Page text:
The Los Angeles Times from Los Angeles, California on October 17, 1989 · 60
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The Los Angeles Times from Los Angeles, California · 60

Los Angeles, California
Issue Date:
Tuesday, October 17, 1989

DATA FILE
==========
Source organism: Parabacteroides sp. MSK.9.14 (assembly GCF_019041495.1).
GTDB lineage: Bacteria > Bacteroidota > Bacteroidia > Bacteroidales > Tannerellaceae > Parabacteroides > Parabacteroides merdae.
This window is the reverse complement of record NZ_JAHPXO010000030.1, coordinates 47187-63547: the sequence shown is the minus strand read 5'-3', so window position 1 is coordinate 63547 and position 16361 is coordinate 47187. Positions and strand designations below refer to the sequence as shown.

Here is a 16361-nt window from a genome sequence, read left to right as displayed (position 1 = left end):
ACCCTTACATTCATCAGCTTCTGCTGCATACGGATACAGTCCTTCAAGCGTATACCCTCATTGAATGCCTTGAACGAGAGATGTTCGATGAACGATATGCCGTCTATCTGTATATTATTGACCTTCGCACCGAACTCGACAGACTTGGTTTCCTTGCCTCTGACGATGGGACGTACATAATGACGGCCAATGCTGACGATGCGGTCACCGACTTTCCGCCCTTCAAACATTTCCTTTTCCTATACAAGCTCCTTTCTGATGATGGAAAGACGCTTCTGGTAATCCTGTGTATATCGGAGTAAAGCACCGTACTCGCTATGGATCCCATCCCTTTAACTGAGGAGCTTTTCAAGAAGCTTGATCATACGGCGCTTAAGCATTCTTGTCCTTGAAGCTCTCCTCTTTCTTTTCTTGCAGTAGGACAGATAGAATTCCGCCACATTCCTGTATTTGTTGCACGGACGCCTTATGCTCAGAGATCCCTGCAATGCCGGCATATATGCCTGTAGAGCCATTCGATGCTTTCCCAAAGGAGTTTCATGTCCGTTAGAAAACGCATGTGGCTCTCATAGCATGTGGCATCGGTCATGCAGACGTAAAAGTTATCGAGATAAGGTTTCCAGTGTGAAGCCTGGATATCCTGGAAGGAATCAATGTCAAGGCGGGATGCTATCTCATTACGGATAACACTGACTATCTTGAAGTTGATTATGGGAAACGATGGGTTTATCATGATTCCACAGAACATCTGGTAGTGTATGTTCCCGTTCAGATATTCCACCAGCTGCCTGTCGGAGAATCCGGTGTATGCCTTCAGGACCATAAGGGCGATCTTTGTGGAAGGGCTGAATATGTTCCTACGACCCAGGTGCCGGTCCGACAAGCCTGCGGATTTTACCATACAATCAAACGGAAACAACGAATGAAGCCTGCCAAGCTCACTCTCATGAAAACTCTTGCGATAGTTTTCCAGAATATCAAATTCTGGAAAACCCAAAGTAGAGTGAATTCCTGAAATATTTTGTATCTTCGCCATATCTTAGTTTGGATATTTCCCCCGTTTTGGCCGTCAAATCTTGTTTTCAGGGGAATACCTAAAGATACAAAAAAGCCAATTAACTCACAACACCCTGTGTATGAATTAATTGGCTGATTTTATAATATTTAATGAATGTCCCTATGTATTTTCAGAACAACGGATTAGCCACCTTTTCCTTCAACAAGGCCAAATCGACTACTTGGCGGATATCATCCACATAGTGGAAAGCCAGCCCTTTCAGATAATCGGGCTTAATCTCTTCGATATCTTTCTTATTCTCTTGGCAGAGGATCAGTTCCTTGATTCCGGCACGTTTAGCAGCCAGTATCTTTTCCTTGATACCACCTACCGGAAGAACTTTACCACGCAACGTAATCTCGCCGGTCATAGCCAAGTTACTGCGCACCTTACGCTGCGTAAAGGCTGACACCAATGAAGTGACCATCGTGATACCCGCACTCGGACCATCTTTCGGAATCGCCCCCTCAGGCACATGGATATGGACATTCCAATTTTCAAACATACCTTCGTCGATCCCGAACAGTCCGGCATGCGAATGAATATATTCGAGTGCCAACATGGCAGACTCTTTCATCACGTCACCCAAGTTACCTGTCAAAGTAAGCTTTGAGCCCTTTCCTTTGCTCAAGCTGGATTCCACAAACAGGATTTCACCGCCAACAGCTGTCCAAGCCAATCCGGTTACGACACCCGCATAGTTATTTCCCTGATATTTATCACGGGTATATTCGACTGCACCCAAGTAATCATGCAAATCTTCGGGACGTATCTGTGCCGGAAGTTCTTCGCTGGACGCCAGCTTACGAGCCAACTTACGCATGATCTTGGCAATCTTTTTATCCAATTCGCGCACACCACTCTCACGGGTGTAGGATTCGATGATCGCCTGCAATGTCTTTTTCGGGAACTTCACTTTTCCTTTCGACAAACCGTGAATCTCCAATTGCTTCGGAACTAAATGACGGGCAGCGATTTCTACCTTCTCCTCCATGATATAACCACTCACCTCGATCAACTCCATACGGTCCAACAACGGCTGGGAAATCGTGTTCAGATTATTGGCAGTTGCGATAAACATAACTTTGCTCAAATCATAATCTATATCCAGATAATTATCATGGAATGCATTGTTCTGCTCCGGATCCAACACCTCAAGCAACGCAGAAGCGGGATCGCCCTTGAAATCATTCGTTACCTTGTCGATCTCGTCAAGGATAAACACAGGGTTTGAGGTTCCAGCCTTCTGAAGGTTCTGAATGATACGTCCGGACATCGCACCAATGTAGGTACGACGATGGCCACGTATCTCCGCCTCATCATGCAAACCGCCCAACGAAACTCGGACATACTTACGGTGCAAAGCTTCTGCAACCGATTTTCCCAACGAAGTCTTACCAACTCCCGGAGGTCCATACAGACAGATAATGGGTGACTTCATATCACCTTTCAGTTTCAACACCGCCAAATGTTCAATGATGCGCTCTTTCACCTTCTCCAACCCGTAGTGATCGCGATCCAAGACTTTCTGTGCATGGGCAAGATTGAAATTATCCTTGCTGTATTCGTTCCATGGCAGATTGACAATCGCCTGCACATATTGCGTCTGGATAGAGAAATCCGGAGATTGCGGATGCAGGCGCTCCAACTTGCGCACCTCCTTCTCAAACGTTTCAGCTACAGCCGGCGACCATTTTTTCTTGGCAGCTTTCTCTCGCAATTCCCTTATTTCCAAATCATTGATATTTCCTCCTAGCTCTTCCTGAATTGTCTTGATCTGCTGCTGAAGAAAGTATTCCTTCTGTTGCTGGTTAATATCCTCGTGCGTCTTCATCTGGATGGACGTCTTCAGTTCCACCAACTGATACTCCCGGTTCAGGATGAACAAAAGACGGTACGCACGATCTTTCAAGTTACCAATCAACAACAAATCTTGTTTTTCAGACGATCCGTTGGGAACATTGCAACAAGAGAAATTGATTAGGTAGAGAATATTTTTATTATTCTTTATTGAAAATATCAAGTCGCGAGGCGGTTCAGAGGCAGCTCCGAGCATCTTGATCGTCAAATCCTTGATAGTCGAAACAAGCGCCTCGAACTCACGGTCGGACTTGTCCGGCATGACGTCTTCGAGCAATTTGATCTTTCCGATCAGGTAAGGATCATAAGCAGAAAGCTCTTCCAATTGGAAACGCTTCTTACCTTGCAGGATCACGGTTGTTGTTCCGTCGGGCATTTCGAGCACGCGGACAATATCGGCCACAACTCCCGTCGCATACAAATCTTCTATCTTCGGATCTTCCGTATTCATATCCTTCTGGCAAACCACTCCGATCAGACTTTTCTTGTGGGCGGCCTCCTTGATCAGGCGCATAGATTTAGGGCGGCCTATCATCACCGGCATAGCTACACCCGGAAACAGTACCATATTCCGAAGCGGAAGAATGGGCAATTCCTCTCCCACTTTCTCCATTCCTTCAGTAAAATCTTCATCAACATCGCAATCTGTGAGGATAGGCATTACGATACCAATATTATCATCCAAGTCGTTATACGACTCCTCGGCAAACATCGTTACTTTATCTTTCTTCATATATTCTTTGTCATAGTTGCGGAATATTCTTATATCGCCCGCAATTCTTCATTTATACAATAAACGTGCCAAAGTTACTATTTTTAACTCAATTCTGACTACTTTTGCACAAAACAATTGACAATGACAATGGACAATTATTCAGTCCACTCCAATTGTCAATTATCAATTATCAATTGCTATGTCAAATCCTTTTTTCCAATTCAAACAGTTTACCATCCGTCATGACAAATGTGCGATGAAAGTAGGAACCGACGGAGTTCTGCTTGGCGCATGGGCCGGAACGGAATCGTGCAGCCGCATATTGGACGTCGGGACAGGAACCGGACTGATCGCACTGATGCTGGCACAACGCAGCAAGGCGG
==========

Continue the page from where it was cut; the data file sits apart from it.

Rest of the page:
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D10 IDi:SI)AY.iXTOUi:R 17. 1989 IjOS anghjstimis BRIEFLY Pauley Closing Its Newhall Refinery: Pauley Petroleum inc. said that it will cease operations at its Newhall refinery and put the land up for sale by the end of the year because of slack demand and recent losses. About 15 of the plant's 86 employees will be offered jobs at the company's Fletcher refinery in Carson; the rest will be laid off. the company said. Pauley has operated the refinery since 1959 but said upgrades required by environmental laws would be too costly given the market for the plant's asphalt. Jet fuel and fuel oiL Short-Term T-Bill Rates Drop: The Treasury Department sold T-BiB Auction a.s . 1 J 8.0 "J 3-month J 7.0 U-8X tii2Sa ioie SOT. OCT. month bill selling for $9,624.90. The discount rate reflects the price discount received when government securities are purchased at less than face value. Prosperous Decade Forecast The 1990s should be more prosperous as the result of new economic competition, according to the new First Interstate Bancorp Economic Forecast. "Competition among the Untied States, a much more unified Europe. Japan and the newly industrializing economies of Asia will promote economic growth." according to Jerry Jordan, senior vice president and chief economist He added that the VS. economy is likely to weaken in the latter part of 1989. with softness spilling over into early 1990. California's growth rate will also be reduced due to the national slowdown and a decline in defense spending, he said. Coldwell Banker Sells StOCk: Coldwell Banker Commercial Group said it has completed the sale of about $47 million worth of common stock to its employees, bringing employee ownership in the commercial brokerage to more than 40. The price of the stock was $ 10 a share. A group of employees and outside investors bought the company in April for about $300 million from Sears. Roebuck L Co. The company said money raised from the sale would be used in several ways, including for working capital and to pay back loans from Sears. T . - LotS Of Christmas Trees: Despite the preference of many Americans for artificial Christmas trees, the US. Department of Agriculture is expecting a bumper year for Christmas tree farmers. A record 34.3 million Christmas trees were sold in 1988; this year, the USDA expects the market to exceed 35 million. t Kaufman & Broad Forms Unit to Buy Land: Kaufman l Broad Home Cory . the Los Angeles-based home-builder, has formed a S53.4-mitlion joint venture unit to buy California land suitable for residential development The unit Kaufman It Broad Land Development Venture Ltd. Partnership, is a 50-50 joint venture with a trust created by institutional clients of Heitman Advisory Corp., a unit of Heitman Financial Corp. Heitman is a real estate advisory, management and development company with offices in Chicago and Beverly Hills. The announcement did not identify the investors. Lockheed tO Keep CalComp: Lockheed said it decided to keep its CalComp unit an Anaheim-based maker of plotters and other computer-related graphics products. CalComp is the biggest of four companies in Lockheed's Information Systems Group, all of which were put up for sale in April But Lockheed said CalComp's profits surpass iU expected return on the sale. The unit with 2.500 employees, accounted for $425 million of the aerospace giant's $ 10.6 billion in overall 1988 revenue. Lockheed said talks on the sale of the three other operations Cadam. Metier and Lockheed Data-Plan are continuing. Compaq Introduces New Laptop: Compaq Computer Corp. unveiled its latest laptop computer, a "dazzling little machine" it claimed would become the new standard for small, lightweight but full-function personal computers. The Compaq LTE is 8 Vi by 11 inches in size and is just under 2 inches thick. With battery and standard 3Vi-inch diskette drive, the computer weighs 6 pounds. The fixed disk drive has 40 megabytes of mcmorys an optional internal modem is about the size of a credit card and permits connection to any standard telephone line. Prices range from $2,999 to $4,999. Shipments to dealers are under way. Giaal Graaa Lti. In Beverly Hills terminated negotiations for the purchase of Asa Airways la. Giant Group was not immediately available for comment . . . Houston-based Baker Hagbas lac reported that the number of US rigs drilling for oil and gas rose by 21 U981 in the week ended Oct 13. compared to 925 a year ago. . . The Federal Rtttrvt said the average yield for one-year T-bills, the mart popular index for making changes in adjustable rate mortgages, fell to 8.00 last week, down from 835 the week before. Kmart to Pay $322 Million for Pace Warehouse Inc. I'ram Associated Prevt TROY. Mich.-Major retailer K mart Corp. will purchase Pace Membership Warehouse Inc. for about $322 million under an agreement announced Monday. The board of Pace has approved the agreement and recommended that stockholders lender their shares. K mart and Pace said in a frurit statement K mart is to pay $23 a share. The acquisition of Pace would expand discounter Knurl's business in warchou-c-slylc retailing. K mart already has a warehouse club chain. hUkro Inc, with six outlets m the Cincinnati. Washington. Philadelphia. Baltimore and Cleveland areas. Pace and Makro will continue to be operated under Iheir present managements. $7.6 billion of new three-month bills at an average discount rate of 7.37. down from 7.63 last week. Another $7.6 billion of new six-month bills were sold at an average discount rate of 7.42. down from 7.60 last week. The rates were the lowest since three-month bills sold for 7.36 on Oct 17. 1988. and six-month bills averaged 7.35 last July 31. The new discount rates understate the actual return to investors 7.61 for three-month bills, with a $10,000 bill selling for $9.81170. and 7.82 for a six- The membership-warehouse concept has great potential, and the long-term prospects for Pace Membership Warehouse and lis employees will be enhanced by the affiliation with K mart" said Joseph H Anlonini, K mart's chair man and chief executive, and Wayne IL Patterson. Pace's chairman. Pace, based in Aurora. Cola, has 41 outlets in California, Colorado, Florida. Ccorjria. Iowa. Kentucky. Maryland. Michigan. Nebraska. North Carolina and Pennsylvania. The company reported revenue of $ U billion for im K mart has 4.150 stores in the United Slates. Puerto Rico and Canada, including 2JS3 Kmart discount stores. 12(1 WakJenbooks shops. 279 Pay l-css Drug stores and 141 Builders Square outlets. Panel to Probe Wall's Role in Lincoln S&L Case Thrifts: Why did regulators wait so long before finally seizing the troubled Irvine firm? By JAMES S. GRAN ELLI " TIMES STAFF WIITEI A controversial decision made 2V6 years ago by federal thrift regulators in Washington will emerge as a focal point of House Banking-Committee hearings that begin today into the failure of Lincoln Savings & Loan in Irvine. The hearings before the 51-member committee are loaded with political overtones. Committee Chairman Henry B. Gonzalez (D-Tex.) is expected to come out swinging at top regulatory executives appointed by former President Ronald Reagan, who he feels are responsible for Lincoln's collapse, perhaps the costliest in the nation's history. The proceedings also are likely to raise more questions about the actions of five US. senators, including California Democrat Alan Cranston, on behalf of Lincoln officials. All five met with regulators concerning Lincoln and received campaign contributions from Phoenix businessman Charles H. Keating Jr. whose company owned Lincoln and from his family and associates. "Our intent is to make this a full record, a major case history, of what went wrong," said Joseph C (Jake) Lewis, spokesman for the banking committee. The only witness today will be L William Seidman, chairman of Security Pacific Posts 10 Gain; Big Loss at J. R Morgan From Times Wire Services Security Pacific Corp., the nation's sixth-largest bank holding company, said Monday that its quarterly profit rose 10. J. P. Morgan I Co.. the third-largest bank holding company, posted a third-quarter loss of $ 1.8 billion. The Los Angeles-based Security Pacific attributed its gains to strong results from California and the Northwest overcoming weakness in Arizona commercial real estate. For the quarter ending Sept 30 the parent of Security Pacific Bank, with operations throughout the West earned $185.1 million com Net Income Mixed at Big Brokerages in 3rd Quarter from Associated Press Merrill Lynch & Co. and Paine Webber Group Inc. reported Monday that their earnings declined in the third quarter, while another large securities firm. Bear Stearns Cos.. said its fiscal first-quarter profit rose over a year ago. Meanwhile. Charles Schwab Corp., a San Francisco-based discount brokerage, said it had a sharp earnings increase in the three months ended Sept 3a Merrill Lynch, based in New York, said net income from continuing operations fell to $412 million from $56.1 million in 1988. Revenue rose 10 to $18 billion from $2.6 billion. Bear Stearns, of New York, said first-quarter earnings totaled $22.1 Profit Off Almost 30 at IBM; Product Delays Cited By CARLA LAZZARESail TIMES STAFF lltl International Business Machines Corp., which three weeks ago tunned Wall Street when it projected lower third-quarter profit disclosed the actual results Mondayearnings for the three months were $877 million, down nearly 30 from a year earlier. It was the second quarter this year that the profit of the world's largest computer company was down from the same period in 19S8. Several analysts said they are bracing themselves for even more down quarters. "There could be further disappointments down the road." said Steven Cohen, an analyst with SoundView Financial in Stamford. Conn. Revenue for the quarter ended Sept 30 was S1U billion, up 13 from a year earlier. For the first nine months of the year, profit was 112 billion, down 8. on revenue that rose 65 to $412 billion. As it did three weeks ago. the company blamed the quarter's performance on delays in new product introduction, a switch by custom ers to leasing from buying computer and the strength of the US dollar, which reduces the effects of foreign sales. IBM Oiainnan John F. Akers said the latest results represented the effects of short-term economic farces and do not foreshadow further problems. the Federal Deposit Insurance Corp., which has managed Lincoln since its takeover. Seidman is expected to play the role of coroner, analyzing the S&L's financial condition and explaining its demise. But the committee is clearly taking aim at another regulator M. Danny Wall director of the Office of Thrift Supervision and chairman of its predecessor agency, the Federal Home Loan Bank Board. As head of the thrift industry's regulatory body. Wall decided to ignore the recommendations of the board's regional office in California regarding Lincoln. Federal regulators in San Francisco had decided by May 1, 1987, that they needed to seize Lincoln or otherwise gain control of the thrift's activities. But since Wall and another appointee of the three-member board were scheduled to take office July 1, no action was taken. It wasn't until almost two years later that regulators took over Lincoln, a day after its parent company, American Continental Corp. in Phoenix, had filed for bankruptcy protection. By then, some 22,000 people, mostly elderly Southern Californlans, had bought about $200 million in American Continental bonds, which now may be worthless. Why regulators waited so long before finally seizing Lincoln is what the banking committee hopes to determine in the hearings, which will involve four sessions over three weeks. "That May, 1987, date was a key one because it was the first time there was a flat finding by regulators" of cause to take action against EARNINGS pared to $167.9 million for third-quarter 1988. "Strong growth in our California consumer and residential real estate businesses, continuing strength in our Pacific Northwest business units, as well as a good showing by our financial services units, have more than offset continuing weaknesses in the Arizona commercial real estate market" said Richard J. Flamson II, chairman and chief executive. The New York-based Morgan said the SU-billion. third-quarter loss reflected its decision to add $2 billion to its reserves against shaky million, compared to $20.5 million . in the same period last year. Revenue rose 21 to $580.4 million from $478.9 million in 1988. Paine Webber, also of New York, said third-quarter earnings totaled $16.83 million on revenue of $444.87 million. That compared to earnings of $20.92 million on revenue of $450.73 million in 1983. Merrill Lynch said the third-. quarter results "reflected an industrywide softness in some of our core business activities." "The lower volume of underwriting activity and principal transactions were partially offset by revenue increases from commissions and asset management fees." the company said in a statement "Demand for IBM products and services continues to be good worldwide." Akers said In a prepared statement However, several Wall Street analysts remained cautious and advised investors not to view IBM as a bargain stock. IBM shares, which closed at $ 102 after Friday's stock market free-fall, recovered slightly Monday to close at $103. It was the third most actively traded stock on the New York Slock Exchange. "I'm not recommending that people "bottom fish' even at these levels." Cohen said. "The stock is at best dead money. I see no good news in the future, and there's a potential for bad news." Several analysts have com plained in recent weeks that IBM's work force although smaller than two years ago remains too bloated for the tough competition it faces in virtually every segment of its computer business. Further, they say. the industry wide slowdown in mainframe and mid-range computer sales has had particularly harsh results at IBM because it has historically depended on these products for the bulk of its profit Finally, they note that IBM is corisptcuously absent from two of the fastest growing segments of the computer industry: high-powered desktop workstations and portable laptop models. Lincoln. Lewis said. Since that date, he said, "there's been great curiosity" about why the recommendations of the San Francisco regional regulators were never followed, why they were removed from supervising Lincoln and why their unusually long examination of the S&L's financial health was thrown out and a new one ordered. "The committee wants to know what this delay meant ultimately to the deposit insurance! fund." Lewis said. Gonzalez has blamed Wall for "gross mishandling" of the Lincoln case and for unprecedented actions in removing the San Francisco regulators. The delay, he claimed, could cost taxpayers more than $2 billion. Wall has put the cost of Lincoln's failure at $1.1 billion to $1.5 billion. A key provision of President Bush's thrift bailout law was whether Wall would be allowed to continue as the nation's top thrift regulator. The new law allowed him to remain, much to the dismay of Gonzalez. They're going to fry Wall," a regulatory official in San Francisco said about the committee hearing. "If Gonzalez doesn't get him on Lincoln, he'll get him for all the deals that were done at the end of last year." Lawmakers have repeatedly charged that in the so-called December deals, the bank board sold 75 insolvent institutions at fire-sale prices and committed the federal government to honoring $16 billion of insurance fund obligations without proper authority. Wall said recently that he ex loans to Third World customers. The loss for the three months ended Sept 30. compared to a profit of $233.6 million during the same period a year ago. It was in line with projections made Sept 21, when Morgan announced that it was adding $2 billion to its loan-loss - reserves. Other major banks took similar action and also showed big third-quarter losses. The additional funds brought Morgan's reserves to $3 billion, or 100 of its estimated portfolio of medium-term and long -term lending in Third World countries the highest of any money -center bank. For the first nine months of this year. Merrill Lynch said it earned $1414 million from continuing operations, compared to $164.1 million in 1988. Bear Stearns Chairman Atan C Crcenbcrg said he was pleased with the first-quarter results "because several of our departments . . . were operating in a very difficult environment" He said the company saw a decline in principal transactions during the quarter due to a drop in government bond trading activities, among other things. Paine Webber said third-quarter results included a broad-based improvement in core businesses. It said the 1388 results included a pretax gain of S4&3 million and Goldetl Witt Financial Corp.: The Oakland parent of World Savings A Loan Assn. said third-quarter earnings were up more than 16 to $41.8 million. Interest income was up almost 43 to $438 million. The company attributed the increases to a significant rise in loans over the past 12 months. Humana tnCJ The Louisville. Ky.-based health -care provider reported that net income for the year ended Aug. 31 rose 117 to $256 million. Sales totaled $4.09 billion, up almost 19 from fiscal 1988. The company said the earnings figures included an extraordinary loss of $ 16. 1 million from the early retirement of debt and a gain of $ 161 million from a change in accounting procedures. NCR Corp.! The Dayton. Ohio, maker of business information processing systems said third-quarter earnings were $33.1 million, down almost 10 from a year ago. Revenue was $1.4 billion, about the same as its record level last year. The company blamed the reduced earnings in part on its repurchase of 17 million shares of common stock. Reynolds Metals Coj The Richmond. Va company said third-quarter profit fell almost 10 due to lower prices for its aluminum products and increased material and labor costs. Earnings for the period were $123.7 million on revenue of $1.52 billion. In the same quarter a year ago. the company reported earnings of $ 137.2 million on revenue of $ 1.48 billion. TRW tUCJt The Cleveland -based producer of aerospace, automotive products and information services said third-quarter net income fell 11 to $00 million, while revenue rose 8 to SIJ billion from a year ago. The company said that excluding di vcsUlure gains in the ycar-ago period and the effects of the recall of certain truck gears, net earnings would have increased 16. Upjohn COJ The Kalamatoo. Mich., drug company said third-quarter earnings rose 7 to $96 million. Revenue was up 10 to $717 million. The company noted that operating costs and expenses were down as a result of cost-containment measures and that pharmaceutical sales in the United Slates benefited significantly from previously announced price increases on several major products. Taktaa,Pacal2 pects tough questions but that good reasons exist for the actions that the bank board took. Some analysts think that Wall's predecessor, former bank board Chairman Edwin Gray, should share the blame. "Gray ought to get beaten up just as much as Danny has been," said Bert Ely, an Alexandria, Va.. industry consultant "Gray had the ball and didn't make the hard decision that he should have, and left it instead to his successor. Ed has since been amazingly successful at rewriting history." Gray was once the target of congressional criticism for his seeming inability to stem the flow of S&L disasters. But Gray defends himself. Contacted in France, where he is vacationing. Gray said the recommendation to take down Lincoln didn't reach his desk until about one week before he left office June 30. At that time, he said, it was too late to complete the procedures for seizing Lincoln before his term was up. and the three-member bank board was a member short already. The new board, however, should have been able to take action with two months. Gray said. Instead, the board under Wall listened to Heating's longstanding complaints, found that regulators had leaked information that had damaged Lincoln, suspected that the San Francisco regulators had exacerbated the fractious regulatory relationship with Keating and decided in May, 1988, to remove Lincoln from San Francisco's supervision and to initiate a new audit with a blue-ribbon panel of experienced examiners. For the first nine months of 1989. Morgan's net loss was $1.4 billion, compared to last year's earnings of $744 million. Morgan said its non-interest income rose by 12 to $414 million in the third quarter, but non-interest expenses also increased in the quarter, to $496 million from $429 million. . Net interest income fell to $254 million from $347 million, while net interest expenses rose to $496 million from $429 million. Morgan is the parent of flagship Morgan Guaranty Trust Co. of New York and has assets of about $ 100.4 billion. that without that gain, the company would have shown a loss for the quarter. For the first nine months of 1989, Paine Webber's earnings totaled $41.09 million on revenue of $1.27 billion. That compared to earnings of $41.84 million and revenue of $1 JO billion during the same period last year. Schwab said it earned $4.6 million in the third quarter on $1411 million in revenue. That was up from earnings of $2.7 million and revenue of $38 million. For the first three quarters. Schwab earnings rose to $12.8 million from $6.8 million. Revenue touted $185.6 million, up from $158.4 million.